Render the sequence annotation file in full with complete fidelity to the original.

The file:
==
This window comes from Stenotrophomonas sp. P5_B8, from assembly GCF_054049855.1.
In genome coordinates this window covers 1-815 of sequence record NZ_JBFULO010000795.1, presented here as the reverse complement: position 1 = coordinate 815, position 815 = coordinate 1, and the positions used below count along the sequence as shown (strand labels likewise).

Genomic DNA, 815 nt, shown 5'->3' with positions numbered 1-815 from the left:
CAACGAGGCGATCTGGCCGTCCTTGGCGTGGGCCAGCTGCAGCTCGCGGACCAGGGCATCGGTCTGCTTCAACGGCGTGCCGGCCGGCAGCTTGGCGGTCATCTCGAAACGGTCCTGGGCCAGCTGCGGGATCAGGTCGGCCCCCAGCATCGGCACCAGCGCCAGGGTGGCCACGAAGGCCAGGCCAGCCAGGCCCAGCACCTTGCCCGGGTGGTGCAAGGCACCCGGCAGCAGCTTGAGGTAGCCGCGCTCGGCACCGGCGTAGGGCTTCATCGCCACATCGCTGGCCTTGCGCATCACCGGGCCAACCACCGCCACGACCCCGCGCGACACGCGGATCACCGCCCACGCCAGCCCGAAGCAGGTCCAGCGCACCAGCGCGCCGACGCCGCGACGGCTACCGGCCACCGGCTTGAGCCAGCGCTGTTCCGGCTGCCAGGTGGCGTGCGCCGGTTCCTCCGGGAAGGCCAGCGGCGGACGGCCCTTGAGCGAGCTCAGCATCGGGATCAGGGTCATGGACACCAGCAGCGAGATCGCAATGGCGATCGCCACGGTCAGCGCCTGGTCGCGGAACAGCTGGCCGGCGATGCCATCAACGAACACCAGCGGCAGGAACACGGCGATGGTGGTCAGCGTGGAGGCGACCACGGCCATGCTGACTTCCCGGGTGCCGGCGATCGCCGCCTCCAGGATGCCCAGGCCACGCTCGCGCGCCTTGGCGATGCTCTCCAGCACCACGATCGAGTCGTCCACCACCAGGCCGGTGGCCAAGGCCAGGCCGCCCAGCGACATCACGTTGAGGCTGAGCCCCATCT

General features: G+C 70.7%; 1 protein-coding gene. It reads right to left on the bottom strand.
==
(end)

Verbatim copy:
This window comes from Stenotrophomonas sp. P5_B8, from assembly GCF_054049855.1.
In genome coordinates this window covers 1-815 of sequence record NZ_JBFULO010000795.1, presented here as the reverse complement: position 1 = coordinate 815, position 815 = coordinate 1, and the positions used below count along the sequence as shown (strand labels likewise).

Genomic DNA, 815 nt, shown 5'->3' with positions numbered 1-815 from the left:
CAACGAGGCGATCTGGCCGTCCTTGGCGTGGGCCAGCTGCAGCTCGCGGACCAGGGCATCGGTCTGCTTCAACGGCGTGCCGGCCGGCAGCTTGGCGGTCATCTCGAAACGGTCCTGGGCCAGCTGCGGGATCAGGTCGGCCCCCAGCATCGGCACCAGCGCCAGGGTGGCCACGAAGGCCAGGCCAGCCAGGCCCAGCACCTTGCCCGGGTGGTGCAAGGCACCCGGCAGCAGCTTGAGGTAGCCGCGCTCGGCACCGGCGTAGGGCTTCATCGCCACATCGCTGGCCTTGCGCATCACCGGGCCAACCACCGCCACGACCCCGCGCGACACGCGGATCACCGCCCACGCCAGCCCGAAGCAGGTCCAGCGCACCAGCGCGCCGACGCCGCGACGGCTACCGGCCACCGGCTTGAGCCAGCGCTGTTCCGGCTGCCAGGTGGCGTGCGCCGGTTCCTCCGGGAAGGCCAGCGGCGGACGGCCCTTGAGCGAGCTCAGCATCGGGATCAGGGTCATGGACACCAGCAGCGAGATCGCAATGGCGATCGCCACGGTCAGCGCCTGGTCGCGGAACAGCTGGCCGGCGATGCCATCAACGAACACCAGCGGCAGGAACACGGCGATGGTGGTCAGCGTGGAGGCGACCACGGCCATGCTGACTTCCCGGGTGCCGGCGATCGCCGCCTCCAGGATGCCCAGGCCACGCTCGCGCGCCTTGGCGATGCTCTCCAGCACCACGATCGAGTCGTCCACCACCAGGCCGGTGGCCAAGGCCAGGCCGCCCAGCGACATCACGTTGAGGCTGAGCCCCATCT

General features: G+C 70.7%; 1 protein-coding gene. It reads right to left on the bottom strand.